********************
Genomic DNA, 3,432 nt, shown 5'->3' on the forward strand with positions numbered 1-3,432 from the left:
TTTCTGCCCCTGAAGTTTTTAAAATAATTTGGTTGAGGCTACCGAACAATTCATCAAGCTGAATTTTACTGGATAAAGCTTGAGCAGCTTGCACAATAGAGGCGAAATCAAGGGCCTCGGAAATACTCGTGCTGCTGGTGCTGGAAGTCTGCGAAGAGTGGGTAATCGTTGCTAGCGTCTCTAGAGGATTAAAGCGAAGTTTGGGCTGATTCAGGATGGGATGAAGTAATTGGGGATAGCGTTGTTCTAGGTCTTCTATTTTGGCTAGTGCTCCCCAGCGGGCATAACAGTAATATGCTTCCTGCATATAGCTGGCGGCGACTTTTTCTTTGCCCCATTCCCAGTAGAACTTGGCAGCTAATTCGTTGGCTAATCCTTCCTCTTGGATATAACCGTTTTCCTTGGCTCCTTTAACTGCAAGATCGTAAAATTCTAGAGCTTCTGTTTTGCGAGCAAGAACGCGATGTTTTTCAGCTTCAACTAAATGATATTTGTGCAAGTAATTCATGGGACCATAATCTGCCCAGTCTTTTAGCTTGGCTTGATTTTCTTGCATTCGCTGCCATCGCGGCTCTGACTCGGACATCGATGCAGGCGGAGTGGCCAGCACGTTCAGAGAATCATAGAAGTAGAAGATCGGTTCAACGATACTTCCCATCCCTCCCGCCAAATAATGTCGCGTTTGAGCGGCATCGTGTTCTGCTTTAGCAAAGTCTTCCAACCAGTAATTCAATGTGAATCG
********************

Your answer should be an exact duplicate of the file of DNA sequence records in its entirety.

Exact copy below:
Genomic DNA, 3,432 nt, shown 5'->3' on the forward strand with positions numbered 1-3,432 from the left:
TTTCTGCCCCTGAAGTTTTTAAAATAATTTGGTTGAGGCTACCGAACAATTCATCAAGCTGAATTTTACTGGATAAAGCTTGAGCAGCTTGCACAATAGAGGCGAAATCAAGGGCCTCGGAAATACTCGTGCTGCTGGTGCTGGAAGTCTGCGAAGAGTGGGTAATCGTTGCTAGCGTCTCTAGAGGATTAAAGCGAAGTTTGGGCTGATTCAGGATGGGATGAAGTAATTGGGGATAGCGTTGTTCTAGGTCTTCTATTTTGGCTAGTGCTCCCCAGCGGGCATAACAGTAATATGCTTCCTGCATATAGCTGGCGGCGACTTTTTCTTTGCCCCATTCCCAGTAGAACTTGGCAGCTAATTCGTTGGCTAATCCTTCCTCTTGGATATAACCGTTTTCCTTGGCTCCTTTAACTGCAAGATCGTAAAATTCTAGAGCTTCTGTTTTGCGAGCAAGAACGCGATGTTTTTCAGCTTCAACTAAATGATATTTGTGCAAGTAATTCATGGGACCATAATCTGCCCAGTCTTTTAGCTTGGCTTGATTTTCTTGCATTCGCTGCCATCGCGGCTCTGACTCGGACATCGATGCAGGCGGAGTGGCCAGCACGTTCAGAGAATCATAGAAGTAGAAGATCGGTTCAACGATACTTCCCATCCCTCCCGCCAAATAATGTCGCGTTTGAGCGGCATCGTGTTCTGCTTTAGCAAAGTCTTCCAACCAGTAATTCAATGTGAATCG